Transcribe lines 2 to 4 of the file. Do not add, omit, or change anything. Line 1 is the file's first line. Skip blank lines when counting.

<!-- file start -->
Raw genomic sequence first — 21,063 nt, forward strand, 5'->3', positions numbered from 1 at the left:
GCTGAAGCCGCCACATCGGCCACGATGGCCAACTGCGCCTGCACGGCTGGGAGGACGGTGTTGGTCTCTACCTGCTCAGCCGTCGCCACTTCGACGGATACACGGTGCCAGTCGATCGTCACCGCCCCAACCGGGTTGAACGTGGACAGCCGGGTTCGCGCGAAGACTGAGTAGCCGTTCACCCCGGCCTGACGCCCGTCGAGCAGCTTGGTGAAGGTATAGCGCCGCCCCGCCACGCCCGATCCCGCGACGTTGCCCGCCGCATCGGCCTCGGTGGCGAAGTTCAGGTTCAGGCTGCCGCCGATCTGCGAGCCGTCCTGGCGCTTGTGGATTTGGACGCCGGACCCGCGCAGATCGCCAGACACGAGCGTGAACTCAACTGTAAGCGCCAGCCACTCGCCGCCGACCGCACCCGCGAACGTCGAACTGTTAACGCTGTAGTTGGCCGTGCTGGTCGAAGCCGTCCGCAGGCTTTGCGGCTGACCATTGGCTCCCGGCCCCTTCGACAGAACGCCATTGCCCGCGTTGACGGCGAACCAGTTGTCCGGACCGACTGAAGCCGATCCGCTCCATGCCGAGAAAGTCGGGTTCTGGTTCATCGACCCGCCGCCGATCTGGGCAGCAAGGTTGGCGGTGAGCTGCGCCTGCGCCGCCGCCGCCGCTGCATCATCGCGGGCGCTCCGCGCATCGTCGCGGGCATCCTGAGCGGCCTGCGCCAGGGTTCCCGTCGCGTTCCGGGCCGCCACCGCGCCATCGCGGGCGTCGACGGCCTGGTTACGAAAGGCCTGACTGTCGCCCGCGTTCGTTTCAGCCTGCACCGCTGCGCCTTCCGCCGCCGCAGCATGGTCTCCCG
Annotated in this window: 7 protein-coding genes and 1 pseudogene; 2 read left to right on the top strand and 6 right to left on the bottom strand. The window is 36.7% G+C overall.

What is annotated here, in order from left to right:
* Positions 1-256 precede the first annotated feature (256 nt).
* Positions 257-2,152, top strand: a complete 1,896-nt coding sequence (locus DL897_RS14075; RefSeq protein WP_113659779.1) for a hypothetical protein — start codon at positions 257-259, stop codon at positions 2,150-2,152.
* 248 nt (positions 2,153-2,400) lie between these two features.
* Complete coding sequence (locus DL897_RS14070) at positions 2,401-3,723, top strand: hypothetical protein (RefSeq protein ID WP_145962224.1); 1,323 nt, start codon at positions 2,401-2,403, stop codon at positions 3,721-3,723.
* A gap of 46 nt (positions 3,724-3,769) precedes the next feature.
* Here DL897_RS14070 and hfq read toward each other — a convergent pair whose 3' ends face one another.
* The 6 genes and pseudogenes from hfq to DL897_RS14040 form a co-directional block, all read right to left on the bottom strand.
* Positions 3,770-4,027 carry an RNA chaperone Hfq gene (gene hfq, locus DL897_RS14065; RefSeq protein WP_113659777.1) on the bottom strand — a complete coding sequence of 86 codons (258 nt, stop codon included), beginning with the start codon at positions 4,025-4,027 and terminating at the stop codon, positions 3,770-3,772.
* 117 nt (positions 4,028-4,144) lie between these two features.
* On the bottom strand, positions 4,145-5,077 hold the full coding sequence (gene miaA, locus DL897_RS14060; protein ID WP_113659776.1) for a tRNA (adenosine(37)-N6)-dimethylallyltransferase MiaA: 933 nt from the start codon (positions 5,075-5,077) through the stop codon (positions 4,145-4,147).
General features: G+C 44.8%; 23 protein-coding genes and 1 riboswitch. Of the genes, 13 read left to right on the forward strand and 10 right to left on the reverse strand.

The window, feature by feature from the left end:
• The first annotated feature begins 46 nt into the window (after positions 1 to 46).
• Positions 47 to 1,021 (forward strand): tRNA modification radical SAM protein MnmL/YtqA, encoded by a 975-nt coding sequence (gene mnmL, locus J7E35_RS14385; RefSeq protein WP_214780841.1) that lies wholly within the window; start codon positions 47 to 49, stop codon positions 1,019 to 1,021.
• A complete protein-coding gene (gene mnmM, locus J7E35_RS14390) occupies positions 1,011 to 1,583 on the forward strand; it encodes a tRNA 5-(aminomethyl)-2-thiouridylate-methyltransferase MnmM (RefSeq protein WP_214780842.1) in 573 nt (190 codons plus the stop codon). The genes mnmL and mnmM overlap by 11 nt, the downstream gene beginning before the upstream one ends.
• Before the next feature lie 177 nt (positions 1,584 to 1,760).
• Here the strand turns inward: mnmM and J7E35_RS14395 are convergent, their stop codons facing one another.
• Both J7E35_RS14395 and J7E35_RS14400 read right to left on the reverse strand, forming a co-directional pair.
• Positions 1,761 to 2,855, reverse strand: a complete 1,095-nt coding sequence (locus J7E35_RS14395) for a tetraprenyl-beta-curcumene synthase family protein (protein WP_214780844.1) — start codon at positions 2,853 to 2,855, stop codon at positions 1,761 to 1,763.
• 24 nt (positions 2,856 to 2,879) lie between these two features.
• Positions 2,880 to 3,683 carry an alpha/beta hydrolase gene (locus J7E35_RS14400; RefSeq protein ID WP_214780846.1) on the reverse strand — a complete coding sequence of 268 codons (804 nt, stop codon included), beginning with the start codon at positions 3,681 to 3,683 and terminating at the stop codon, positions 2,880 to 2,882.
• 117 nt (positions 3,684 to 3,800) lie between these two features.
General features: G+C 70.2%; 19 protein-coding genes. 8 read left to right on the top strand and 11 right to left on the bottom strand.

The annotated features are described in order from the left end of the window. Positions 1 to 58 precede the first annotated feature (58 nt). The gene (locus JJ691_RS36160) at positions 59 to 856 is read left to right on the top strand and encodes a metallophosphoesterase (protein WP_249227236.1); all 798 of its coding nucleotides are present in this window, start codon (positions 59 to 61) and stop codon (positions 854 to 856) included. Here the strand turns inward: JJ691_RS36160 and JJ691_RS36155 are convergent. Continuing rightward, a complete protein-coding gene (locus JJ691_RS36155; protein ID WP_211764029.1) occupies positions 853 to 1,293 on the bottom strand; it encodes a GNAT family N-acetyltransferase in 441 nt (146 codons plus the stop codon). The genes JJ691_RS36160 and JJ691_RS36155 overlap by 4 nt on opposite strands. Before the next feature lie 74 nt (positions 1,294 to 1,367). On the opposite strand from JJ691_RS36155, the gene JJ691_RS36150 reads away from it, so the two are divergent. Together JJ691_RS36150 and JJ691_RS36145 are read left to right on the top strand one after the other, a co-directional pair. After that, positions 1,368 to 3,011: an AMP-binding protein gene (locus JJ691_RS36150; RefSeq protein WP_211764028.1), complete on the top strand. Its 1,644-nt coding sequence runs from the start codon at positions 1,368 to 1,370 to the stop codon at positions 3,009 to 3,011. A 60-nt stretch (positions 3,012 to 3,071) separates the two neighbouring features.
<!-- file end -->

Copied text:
GCTGAAGCCGCCACATCGGCCACGATGGCCAACTGCGCCTGCACGGCTGGGAGGACGGTGTTGGTCTCTACCTGCTCAGCCGTCGCCACTTCGACGGATACACGGTGCCAGTCGATCGTCACCGCCCCAACCGGGTTGAACGTGGACAGCCGGGTTCGCGCGAAGACTGAGTAGCCGTTCACCCCGGCCTGACGCCCGTCGAGCAGCTTGGTGAAGGTATAGCGCCGCCCCGCCACGCCCGATCCCGCGACGTTGCCCGCCGCATCGGCCTCGGTGGCGAAGTTCAGGTTCAGGCTGCCGCCGATCTGCGAGCCGTCCTGGCGCTTGTGGATTTGGACGCCGGACCCGCGCAGATCGCCAGACACGAGCGTGAACTCAACTGTAAGCGCCAGCCACTCGCCGCCGACCGCACCCGCGAACGTCGAACTGTTAACGCTGTAGTTGGCCGTGCTGGTCGAAGCCGTCCGCAGGCTTTGCGGCTGACCATTGGCTCCCGGCCCCTTCGACAGAACGCCATTGCCCGCGTTGACGGCGAACCAGTTGTCCGGACCGACTGAAGCCGATCCGCTCCATGCCGAGAAAGTCGGGTTCTGGTTCATCGACCCGCCGCCGATCTGGGCAGCAAGGTTGGCGGTGAGCTGCGCCTGCGCCGCCGCCGCCGCTGCATCATCGCGGGCGCTCCGCGCATCGTCGCGGGCATCCTGAGCGGCCTGCGCCAGGGTTCCCGTCGCGTTCCGGGCCGCCACCGCGCCATCGCGGGCGTCGACGGCCTGGTTACGAAAGGCCTGACTGTCGCCCGCGTTCGTTTCAGCCTGCACCGCTGCGCCTTCCGCCGCCGCAGCATGGTCTCCCG
Annotated in this window: 7 protein-coding genes and 1 pseudogene; 2 read left to right on the top strand and 6 right to left on the bottom strand. The window is 36.7% G+C overall.

What is annotated here, in order from left to right: